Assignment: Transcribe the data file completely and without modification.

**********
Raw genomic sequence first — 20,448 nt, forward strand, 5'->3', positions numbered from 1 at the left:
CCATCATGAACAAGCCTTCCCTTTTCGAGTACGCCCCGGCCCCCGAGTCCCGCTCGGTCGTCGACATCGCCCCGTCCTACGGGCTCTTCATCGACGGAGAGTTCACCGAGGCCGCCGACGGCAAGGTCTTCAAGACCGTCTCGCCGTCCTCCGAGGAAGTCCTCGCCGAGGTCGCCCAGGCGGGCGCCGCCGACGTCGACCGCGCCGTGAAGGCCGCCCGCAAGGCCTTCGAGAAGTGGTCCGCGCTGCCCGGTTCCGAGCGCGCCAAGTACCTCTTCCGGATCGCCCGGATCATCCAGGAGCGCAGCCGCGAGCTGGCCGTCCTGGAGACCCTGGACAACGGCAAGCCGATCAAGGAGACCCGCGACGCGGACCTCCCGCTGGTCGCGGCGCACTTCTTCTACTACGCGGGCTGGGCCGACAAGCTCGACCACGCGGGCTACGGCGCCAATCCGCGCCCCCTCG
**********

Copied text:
Raw genomic sequence first — 20,448 nt, forward strand, 5'->3', positions numbered from 1 at the left:
CCATCATGAACAAGCCTTCCCTTTTCGAGTACGCCCCGGCCCCCGAGTCCCGCTCGGTCGTCGACATCGCCCCGTCCTACGGGCTCTTCATCGACGGAGAGTTCACCGAGGCCGCCGACGGCAAGGTCTTCAAGACCGTCTCGCCGTCCTCCGAGGAAGTCCTCGCCGAGGTCGCCCAGGCGGGCGCCGCCGACGTCGACCGCGCCGTGAAGGCCGCCCGCAAGGCCTTCGAGAAGTGGTCCGCGCTGCCCGGTTCCGAGCGCGCCAAGTACCTCTTCCGGATCGCCCGGATCATCCAGGAGCGCAGCCGCGAGCTGGCCGTCCTGGAGACCCTGGACAACGGCAAGCCGATCAAGGAGACCCGCGACGCGGACCTCCCGCTGGTCGCGGCGCACTTCTTCTACTACGCGGGCTGGGCCGACAAGCTCGACCACGCGGGCTACGGCGCCAATCCGCGCCCCCTCG